February 27th, 1921 — June 1st, 1996
Former stage actor Michael Fox was one of the serial genre’s very last notable villains; before beginning a long career as a television character player, he portrayed the chief heavy in three of Sam Katzman’s 1950s cliffhanger efforts. Fox possessed all the qualifications of a top serial brains heavy; his smoothly authoritative voice, arrogantly confident manner, slyly intelligent face, and subtly theatrical screen personality were ideally suited to master-villain roles–although his biggest and best-remembered chapterplay characterization was more notable for humor than for menace.
Michael Fox was born in Yonkers, New York; he did some school-play acting during his youth, but studied history while in college, in hopes of becoming a teacher. This plan never came to fruition, however; instead, Fox wound up spending several years as a peripatetic railway brakeman, working for multiple railroads across the country. By 1945, he had landed in California, where he started a new career as an actor after auditioning for a Los Angeles theater group. His background in history subsequently helped him land a role in the play “The Story of Mary Surratt,” a Dorothy Gish vehicle centered around the Lincoln assassination; this production successfully toured the West Coast, but folded not long after arriving on Broadway in 1947. After “Surratt” closed, Fox did some radio work in New York and then returned to California, where he took a haberdashery job and began auditioning for theater groups again; he soon became both an actor and director for a Los Angeles group known as the Players’ Ring. In 1952, while performing at the Ring in “Home of the Brave,” he was “discovered” by Harry Sauber, an associate of producer Sam Katzman; Sauber introduced Fox to Katzman, and the actor soon began appearing in the feature films and serials that Katzman produced for release by Columbia.
Fox made his screen debut in a bit part in the Katzman film A Yank in Indo-China (Columbia, 1952), but was playing larger roles for Katzman before the year was out–in the features Voodoo Tiger and Last Train from Bombay, and in the chapterplay Blackhawk. Fox’s screen time in this initial serial was limited, but he was still given a more multifaceted acting showcase than in any of his subsequent chapterplays. He was heard regularly throughout Blackhawk as the voice of the Leader, a Communist spymaster who regularly radioed orders to the serial’s principal active-duty villain, Laska (Carol Forman); however, Fox got to engage in active villainy himself in the serial’s second half–not as the Leader, but as another character named William Case, a member of the US “Defense Council” who was secretly in league with Laska’s espionage ring, and who played a prominent part in said ring’s attempt to steal a valuable synthetic fuel protected by the spy-fighting Blackhawk (Kirk Alyn) and his team of aides. The cunning and traitorous Case was finally killed in a fall from a plane in Chapter Fourteen–only to reappear in the next (and last) episode, in which he was unmasked as the Leader himself; the deceased Case was off-handedly dismissed as a double created through plastic surgery. Fox handled his “Case” scenes in Blackhawk with highly entertaining slyness and suavity–adopting an affably mild-mannered pose when Case was pretending to assist Blackhawk (Kirk Alyn), adroitly handling Case’s later impersonation of a genteel Mexican rancher (complete with accent), and craftily parrying with the heroes once his trickery was exposed. He was also very good in his brief recurring scenes as the Leader–in which he deepened his voice, gave it a slight hint of a Russian accent, and then boomed out commands and rebukes to Laska with cold and arrogant authoritativeness.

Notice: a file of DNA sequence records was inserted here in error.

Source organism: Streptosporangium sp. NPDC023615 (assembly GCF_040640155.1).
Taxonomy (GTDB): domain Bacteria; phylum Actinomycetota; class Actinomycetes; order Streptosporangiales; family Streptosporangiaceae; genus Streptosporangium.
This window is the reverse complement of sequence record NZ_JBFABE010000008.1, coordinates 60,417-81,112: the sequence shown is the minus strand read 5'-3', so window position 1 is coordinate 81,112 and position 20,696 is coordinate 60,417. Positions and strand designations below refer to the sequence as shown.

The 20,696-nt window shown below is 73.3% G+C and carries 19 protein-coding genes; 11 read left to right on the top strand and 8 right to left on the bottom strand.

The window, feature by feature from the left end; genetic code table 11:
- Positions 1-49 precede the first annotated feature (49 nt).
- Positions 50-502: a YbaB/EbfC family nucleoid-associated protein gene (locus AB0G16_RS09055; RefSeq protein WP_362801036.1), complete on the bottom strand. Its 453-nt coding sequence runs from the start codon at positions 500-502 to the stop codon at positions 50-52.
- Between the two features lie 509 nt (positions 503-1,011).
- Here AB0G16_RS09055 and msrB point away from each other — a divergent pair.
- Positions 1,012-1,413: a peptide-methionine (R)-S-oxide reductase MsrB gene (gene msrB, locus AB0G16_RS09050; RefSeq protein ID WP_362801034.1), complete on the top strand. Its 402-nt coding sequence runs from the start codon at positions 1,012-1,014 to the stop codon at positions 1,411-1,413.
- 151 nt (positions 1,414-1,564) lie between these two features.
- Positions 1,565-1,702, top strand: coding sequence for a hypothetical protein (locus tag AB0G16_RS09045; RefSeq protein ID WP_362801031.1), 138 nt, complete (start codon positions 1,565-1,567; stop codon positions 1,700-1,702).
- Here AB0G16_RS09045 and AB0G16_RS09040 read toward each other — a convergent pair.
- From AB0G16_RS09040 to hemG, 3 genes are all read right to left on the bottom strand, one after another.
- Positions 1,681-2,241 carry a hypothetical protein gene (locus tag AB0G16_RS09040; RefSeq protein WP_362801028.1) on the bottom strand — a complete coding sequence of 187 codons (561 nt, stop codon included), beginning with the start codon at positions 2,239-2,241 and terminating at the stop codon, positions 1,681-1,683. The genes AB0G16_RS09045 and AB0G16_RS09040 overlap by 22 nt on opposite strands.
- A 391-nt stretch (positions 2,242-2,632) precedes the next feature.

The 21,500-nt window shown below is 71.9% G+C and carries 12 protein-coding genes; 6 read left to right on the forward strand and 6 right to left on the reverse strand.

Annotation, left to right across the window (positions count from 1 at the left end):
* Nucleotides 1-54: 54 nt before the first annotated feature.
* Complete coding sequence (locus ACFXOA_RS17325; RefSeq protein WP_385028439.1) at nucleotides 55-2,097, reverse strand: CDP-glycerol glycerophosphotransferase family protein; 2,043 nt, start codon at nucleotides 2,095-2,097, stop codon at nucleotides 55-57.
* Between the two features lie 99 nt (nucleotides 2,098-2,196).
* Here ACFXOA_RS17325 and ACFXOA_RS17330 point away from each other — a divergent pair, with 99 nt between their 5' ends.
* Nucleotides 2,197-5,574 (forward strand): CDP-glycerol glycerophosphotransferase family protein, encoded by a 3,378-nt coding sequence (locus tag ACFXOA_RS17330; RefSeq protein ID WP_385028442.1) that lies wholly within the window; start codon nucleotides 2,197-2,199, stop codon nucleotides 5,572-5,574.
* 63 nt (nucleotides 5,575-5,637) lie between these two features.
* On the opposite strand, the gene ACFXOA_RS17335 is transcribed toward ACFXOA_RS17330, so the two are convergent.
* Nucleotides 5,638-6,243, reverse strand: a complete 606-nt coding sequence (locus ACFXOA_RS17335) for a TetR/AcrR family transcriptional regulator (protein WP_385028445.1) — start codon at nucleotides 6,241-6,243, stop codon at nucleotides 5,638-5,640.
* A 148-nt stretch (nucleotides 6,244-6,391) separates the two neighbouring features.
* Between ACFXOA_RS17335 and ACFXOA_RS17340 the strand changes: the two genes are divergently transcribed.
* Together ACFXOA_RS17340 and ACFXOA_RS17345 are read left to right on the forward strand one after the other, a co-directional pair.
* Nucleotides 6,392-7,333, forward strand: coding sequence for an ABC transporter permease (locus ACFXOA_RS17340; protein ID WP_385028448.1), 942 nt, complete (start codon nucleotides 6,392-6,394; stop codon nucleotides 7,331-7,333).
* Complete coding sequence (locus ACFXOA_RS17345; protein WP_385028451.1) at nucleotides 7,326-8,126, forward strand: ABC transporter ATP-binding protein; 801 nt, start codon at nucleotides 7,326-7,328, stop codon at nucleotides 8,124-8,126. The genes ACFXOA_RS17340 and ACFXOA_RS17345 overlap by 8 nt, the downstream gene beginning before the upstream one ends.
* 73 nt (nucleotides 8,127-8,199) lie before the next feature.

Fox stayed a member of Katzman’s stock company throughout the 1950s, but also did a fair share of work for other movie producers–among them Ivan Tors (for whom he served as both actor and dialogue director, in several science-fiction features) and Universal’s Albert Zugsmith; from 1954 onwards, he also made television appearances on a frequent basis. His next serial was Katzman’s The Lost Planet (Columbia, 1953); this outing has proved the most famous of Fox’s chapterplays–thanks to its embarrassingly low-budget sci-fi trappings and to its memorably ridiculous screenplay, which was so crammed with jaw-breaking technobabble and plotting absurdities that the serial came off as more of a parody than anything else. Planet ostensibly starred Judd Holdren, but Fox–as the villainous Dr. Ernst Grood, ruler of the planet Ergro and would-be conqueror of Earth–easily stole the serial from him, delivering a hilariously quirky and irritable performance that wasn’t at all menacing, but was very funny. He spouted pseudoscientific dialogue with aggressive self-assurance, bristled comically whenever he was outsmarted by captive scientist Professor Dorn (Forrest Taylor), reacted to technological setbacks with petulant indignation, inflated visibly when he was flattered by satellites or enemies, and gloated pompously whenever he achieved temporary success. All in all, his character came off as a conceited, somewhat insecure intellectual blowhard who desperately wanted to be a scientific master villain, but who knew, deep down, that he couldn’t quite make the grade.